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Returning To The Grave

John 11:17-44

17 On his arrival, Jesus found that Lazarus had already been in the tomb for four days. 18 Now Bethany was less than two miles[b] from Jerusalem, 19 and many Jews had come to Martha and Mary to comfort them in the loss of their brother. 20 When Martha heard that Jesus was coming, she went out to meet him, but Mary stayed at home.

21 “Lord,” Martha said to Jesus, “if you had been here, my brother would not have died. 22 But I know that even now God will give you whatever you ask.”

23 Jesus said to her, “Your brother will rise again.”

24 Martha answered, “I know he will rise again in the resurrection at the last day.”

25 Jesus said to her, “I am the resurrection and the life. The one who believes in me will live, even though they die; 26 and whoever lives by believing in me will never die. Do you believe this?”

27 “Yes, Lord,” she replied, “I believe that you are the Messiah, the Son of God, who is to come into the world.”

28 After she had said this, she went back and called her sister Mary aside. “The Teacher is here,” she said, “and is asking for you.” 29 When Mary heard this, she got up quickly and went to him. 30 Now Jesus had not yet entered the village, but was still at the place where Martha had met him. 31 When the Jews who had been with Mary in the house, comforting her, noticed how quickly she got up and went out, they followed her, supposing she was going to the tomb to mourn there.

32 When Mary reached the place where Jesus was and saw him, she fell at his feet and said, “Lord, if you had been here, my brother would not have died.”

33 When Jesus saw her weeping, and the Jews who had come along with her also weeping, he was deeply moved in spirit and troubled. 34 “Where have you laid him?” he asked.

“Come and see, Lord,” they replied.

35 Jesus wept.

36 Then the Jews said, “See how he loved him!”

37 But some of them said, “Could not he who opened the eyes of the blind man have kept this man from dying?”

Jesus Raises Lazarus From the Dead

38 Jesus, once more deeply moved, came to the tomb. It was a cave with a stone laid across the entrance. 39 “Take away the stone,” he said.

“But, Lord,” said Martha, the sister of the dead man, “by this time there is a bad odor, for he has been there four days.”

40 Then Jesus said, “Did I not tell you that if you believe, you will see the glory of God?”

41 So they took away the stone. Then Jesus looked up and said, “Father, I thank you that you have heard me. 42 I knew that you always hear me, but I said this for the benefit of the people standing here, that they may believe that you sent me.”

43 When he had said this, Jesus called in a loud voice, “Lazarus, come out!” 44 The dead man came out, his hands and feet wrapped with strips of linen, and a cloth around his face.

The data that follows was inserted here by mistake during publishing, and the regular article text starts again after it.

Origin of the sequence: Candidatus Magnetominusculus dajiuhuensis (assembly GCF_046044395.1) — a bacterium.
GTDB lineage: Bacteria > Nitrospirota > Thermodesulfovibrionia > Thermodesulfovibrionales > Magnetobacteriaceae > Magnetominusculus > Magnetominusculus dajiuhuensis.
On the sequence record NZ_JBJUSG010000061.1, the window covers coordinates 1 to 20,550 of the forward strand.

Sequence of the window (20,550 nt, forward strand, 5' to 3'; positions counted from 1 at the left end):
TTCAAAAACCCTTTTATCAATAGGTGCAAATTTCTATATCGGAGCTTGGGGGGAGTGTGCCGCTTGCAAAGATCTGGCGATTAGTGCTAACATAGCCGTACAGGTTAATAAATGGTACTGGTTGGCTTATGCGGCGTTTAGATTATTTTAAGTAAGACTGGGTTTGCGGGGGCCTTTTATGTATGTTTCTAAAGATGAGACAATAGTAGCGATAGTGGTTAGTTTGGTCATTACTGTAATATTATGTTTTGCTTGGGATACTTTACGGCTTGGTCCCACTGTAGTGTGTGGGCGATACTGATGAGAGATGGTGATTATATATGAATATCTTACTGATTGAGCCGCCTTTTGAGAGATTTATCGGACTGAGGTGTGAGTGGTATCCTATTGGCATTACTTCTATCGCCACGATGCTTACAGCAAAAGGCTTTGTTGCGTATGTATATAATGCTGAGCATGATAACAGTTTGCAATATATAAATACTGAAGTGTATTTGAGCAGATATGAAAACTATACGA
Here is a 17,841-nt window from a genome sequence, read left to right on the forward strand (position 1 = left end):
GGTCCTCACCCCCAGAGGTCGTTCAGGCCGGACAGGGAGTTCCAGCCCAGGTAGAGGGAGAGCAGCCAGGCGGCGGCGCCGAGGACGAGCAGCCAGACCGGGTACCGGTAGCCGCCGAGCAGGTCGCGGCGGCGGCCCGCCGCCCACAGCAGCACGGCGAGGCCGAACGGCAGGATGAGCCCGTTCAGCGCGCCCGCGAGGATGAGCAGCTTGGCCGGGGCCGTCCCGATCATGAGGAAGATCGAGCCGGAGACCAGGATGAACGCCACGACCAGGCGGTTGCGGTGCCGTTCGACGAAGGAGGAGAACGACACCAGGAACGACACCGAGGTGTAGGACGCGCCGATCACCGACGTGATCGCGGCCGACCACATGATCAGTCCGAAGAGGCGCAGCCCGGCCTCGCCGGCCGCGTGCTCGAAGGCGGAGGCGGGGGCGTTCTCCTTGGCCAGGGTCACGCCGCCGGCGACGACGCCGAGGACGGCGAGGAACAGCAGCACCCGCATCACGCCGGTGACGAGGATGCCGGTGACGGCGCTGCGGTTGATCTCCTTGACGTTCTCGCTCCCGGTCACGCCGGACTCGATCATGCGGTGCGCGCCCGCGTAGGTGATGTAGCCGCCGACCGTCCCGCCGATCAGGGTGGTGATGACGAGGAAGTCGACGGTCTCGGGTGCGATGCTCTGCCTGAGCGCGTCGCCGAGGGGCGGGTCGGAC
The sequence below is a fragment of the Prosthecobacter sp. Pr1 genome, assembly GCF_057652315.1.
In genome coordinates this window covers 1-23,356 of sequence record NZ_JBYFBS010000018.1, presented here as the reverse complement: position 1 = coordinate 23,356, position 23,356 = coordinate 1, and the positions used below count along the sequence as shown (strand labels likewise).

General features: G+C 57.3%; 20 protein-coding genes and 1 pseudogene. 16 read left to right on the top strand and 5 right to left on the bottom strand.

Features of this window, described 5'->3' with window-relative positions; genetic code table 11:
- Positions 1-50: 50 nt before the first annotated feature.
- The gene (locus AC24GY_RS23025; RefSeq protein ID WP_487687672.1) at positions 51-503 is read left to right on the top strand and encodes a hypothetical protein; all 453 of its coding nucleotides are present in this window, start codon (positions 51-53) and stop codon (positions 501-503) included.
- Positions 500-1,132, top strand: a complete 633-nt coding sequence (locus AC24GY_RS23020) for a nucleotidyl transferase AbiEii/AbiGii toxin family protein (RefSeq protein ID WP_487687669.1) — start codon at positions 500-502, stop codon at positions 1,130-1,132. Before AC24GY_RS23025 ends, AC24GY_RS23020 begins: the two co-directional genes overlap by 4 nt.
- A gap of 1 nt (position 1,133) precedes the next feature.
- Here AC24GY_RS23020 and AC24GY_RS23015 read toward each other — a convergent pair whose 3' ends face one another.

Jesus said to them, “Take off the grave clothes and let him go.”


This is a long passage, but I hope it is familiar. In fact, I hope that you heard it within the last week-it is the scripture that Rev Connor Morrison preached on in our shared worship time just a few days ago. Here’s my paraphrase.

Jesus’ had some dear friends, Martha, Mary and Lazarus who were siblings. Lazarus got really sick so the family sent for Jesus-but he didn’t come right away. In fact, he came after Lazarus was dead. First one sister and then the other went out to greet Jesus; they both told Jesus that they wished he had come sooner. But Jesus went to the grave, had it opened (despite the fact that the body had been in there 4 days and probably stunk). Jesus challenged them to have faith and open the grave. So, they did. And Jesus called Lazarus out of the grave.

Today, I would invite you to notice the last two verses of this passage.

43 When he had said this, Jesus called in a loud voice, “Lazarus, come out!” 44 The dead man came out, his hands and feet wrapped with strips of linen, and a cloth around his face.

Jesus said to them, “Take off the grave clothes and let him go.”

Lazarus came out, not stinking and decomposing, but still wrapped in the burial cloths. He was definitely the person who had been buried.

And Jesus, who clearly could have gotten rid of a few cloths (I mean, he raised the dude to life, restored whatever decomposition had gone on, and healed whatever had killed him), tells the crowd around him to remove the “grave cloths and let him go.”

Do you think that is because healing often involves community?

Do you think that is because helping others heal builds community?

Do you have wounds or “dead places” in your life that Christ has healed-but still need the blessing of the community?

Have you ever experienced healing in community?

Is there someone you know who needs help from you (or our community) to be fully healed?

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